This week, Congressman Lloyd Doggett released the march-in letter we warned about several weeks ago. Its KEI sponsors then said they were waiting for things to “quiet down” before its release. We assume they tired of waiting. Rep. Doggett’s press release and letter (both linked below) is signed by 51 Democrat House Members and is addressed to President Trump. Misinterpreting Bayh-Dole, the letter demands presidential pressure on NIH to issue guidelines for the B-D price-based march-in order to enable compulsory licensing of prescription drugs. As Francis Collins has explained to Congress, the 1995 CRADA retraction episode conclusively proved that even the possibility of such price controls would deter the private investor research in university life science commercialization NIH needs to implement NIH’s life science mission. To prove his point Collins expressly pointed to the CRADA experience in the “90’s. Speaking at a more recent KEI conference on compulsory licensing, AUTM representative Ashley Stevens echoed Dr. Collins’ comments by emphasizing the Doggett proposal’s inevitable harm to research university education research and public benefit mission.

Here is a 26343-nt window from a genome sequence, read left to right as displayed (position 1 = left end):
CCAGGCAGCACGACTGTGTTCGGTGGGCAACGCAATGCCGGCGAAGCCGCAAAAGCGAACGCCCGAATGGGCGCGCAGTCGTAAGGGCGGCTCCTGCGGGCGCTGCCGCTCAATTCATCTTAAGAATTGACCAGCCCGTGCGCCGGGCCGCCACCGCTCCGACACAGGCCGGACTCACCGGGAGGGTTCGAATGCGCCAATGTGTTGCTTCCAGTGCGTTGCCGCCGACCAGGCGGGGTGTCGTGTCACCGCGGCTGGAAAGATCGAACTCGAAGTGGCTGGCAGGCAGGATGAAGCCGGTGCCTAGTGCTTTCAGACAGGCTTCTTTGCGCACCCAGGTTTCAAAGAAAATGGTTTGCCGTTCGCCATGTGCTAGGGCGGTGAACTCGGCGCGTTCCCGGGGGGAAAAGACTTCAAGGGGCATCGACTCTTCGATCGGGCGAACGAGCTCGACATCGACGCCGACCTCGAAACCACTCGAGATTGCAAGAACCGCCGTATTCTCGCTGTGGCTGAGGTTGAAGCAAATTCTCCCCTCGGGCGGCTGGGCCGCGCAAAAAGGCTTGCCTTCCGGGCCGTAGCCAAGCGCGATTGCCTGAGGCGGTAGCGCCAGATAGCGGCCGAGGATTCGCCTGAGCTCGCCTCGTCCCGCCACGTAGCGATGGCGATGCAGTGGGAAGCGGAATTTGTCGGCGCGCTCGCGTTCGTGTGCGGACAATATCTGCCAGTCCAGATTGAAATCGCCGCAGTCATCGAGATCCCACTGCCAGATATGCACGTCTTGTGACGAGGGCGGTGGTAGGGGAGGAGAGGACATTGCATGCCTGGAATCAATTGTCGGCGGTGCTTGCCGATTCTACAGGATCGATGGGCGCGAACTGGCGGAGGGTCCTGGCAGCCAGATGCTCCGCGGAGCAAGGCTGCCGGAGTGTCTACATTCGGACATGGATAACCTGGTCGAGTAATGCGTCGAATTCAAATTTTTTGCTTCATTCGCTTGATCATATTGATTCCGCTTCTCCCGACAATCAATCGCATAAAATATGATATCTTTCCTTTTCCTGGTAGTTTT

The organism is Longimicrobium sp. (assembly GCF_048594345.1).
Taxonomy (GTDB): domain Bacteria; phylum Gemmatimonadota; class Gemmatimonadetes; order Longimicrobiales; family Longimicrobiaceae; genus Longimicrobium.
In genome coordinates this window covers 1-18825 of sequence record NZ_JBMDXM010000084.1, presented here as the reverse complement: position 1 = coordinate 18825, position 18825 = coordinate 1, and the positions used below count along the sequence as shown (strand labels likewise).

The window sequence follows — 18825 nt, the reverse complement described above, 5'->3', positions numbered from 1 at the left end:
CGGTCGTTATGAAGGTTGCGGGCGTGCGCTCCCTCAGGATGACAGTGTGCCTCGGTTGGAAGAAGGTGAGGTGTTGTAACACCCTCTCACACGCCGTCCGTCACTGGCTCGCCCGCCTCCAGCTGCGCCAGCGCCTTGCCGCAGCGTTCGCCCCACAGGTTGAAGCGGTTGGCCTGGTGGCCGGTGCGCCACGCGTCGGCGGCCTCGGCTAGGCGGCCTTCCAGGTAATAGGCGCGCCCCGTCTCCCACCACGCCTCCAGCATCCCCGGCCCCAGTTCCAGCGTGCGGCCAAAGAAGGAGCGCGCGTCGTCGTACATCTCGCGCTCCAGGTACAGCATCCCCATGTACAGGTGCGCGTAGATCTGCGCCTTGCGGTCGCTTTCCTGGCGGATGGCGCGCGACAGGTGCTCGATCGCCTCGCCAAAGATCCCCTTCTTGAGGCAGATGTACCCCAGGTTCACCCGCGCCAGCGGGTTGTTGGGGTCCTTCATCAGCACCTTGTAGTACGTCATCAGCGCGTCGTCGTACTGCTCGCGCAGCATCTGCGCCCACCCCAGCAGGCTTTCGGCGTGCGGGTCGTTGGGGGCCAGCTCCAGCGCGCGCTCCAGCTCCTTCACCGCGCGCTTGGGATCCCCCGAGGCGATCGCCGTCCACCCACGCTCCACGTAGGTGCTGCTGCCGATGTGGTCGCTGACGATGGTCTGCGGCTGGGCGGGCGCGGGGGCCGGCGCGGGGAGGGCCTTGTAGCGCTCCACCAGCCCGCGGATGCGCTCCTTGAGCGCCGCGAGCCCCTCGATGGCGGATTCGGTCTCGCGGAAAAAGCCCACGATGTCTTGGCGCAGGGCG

Times have changed. NIH faces big budget cuts in the Administration’s 2016 and 2017 budgets. Its survival is at stake. The public is even more riled up about drug prices. NIH will be tempted do what it has to do to save itself especially if it has to fight this issue by itself. All price controls harm life science commercialization but not all are not aimed directly at NIH. Doggett’s plan is thus more dangerous this year. Universities should help them. As we warned in our last Report, House Democrats seem to have superseded Rep. Doggett’s demand with their more comprehensive “Improving Access to Affordable Prescription Drug Act”, HR 1776. Whether NIH and research universities are hit by one bullet or ten, life science price controls in any form are lethal to life science commercialization. Any price control scheme will deter private sector investment in commercialization partnerships. Yes, nobody wants to fight drug price controls but silence isn’t playing it safe. You do not have to be high-priced drugs any more than you had to favor trolls to ward off patent reform. Before they act Congress at least should know their harmful implications for university life science research. Please alert them while they’re home on recess during the next two weeks.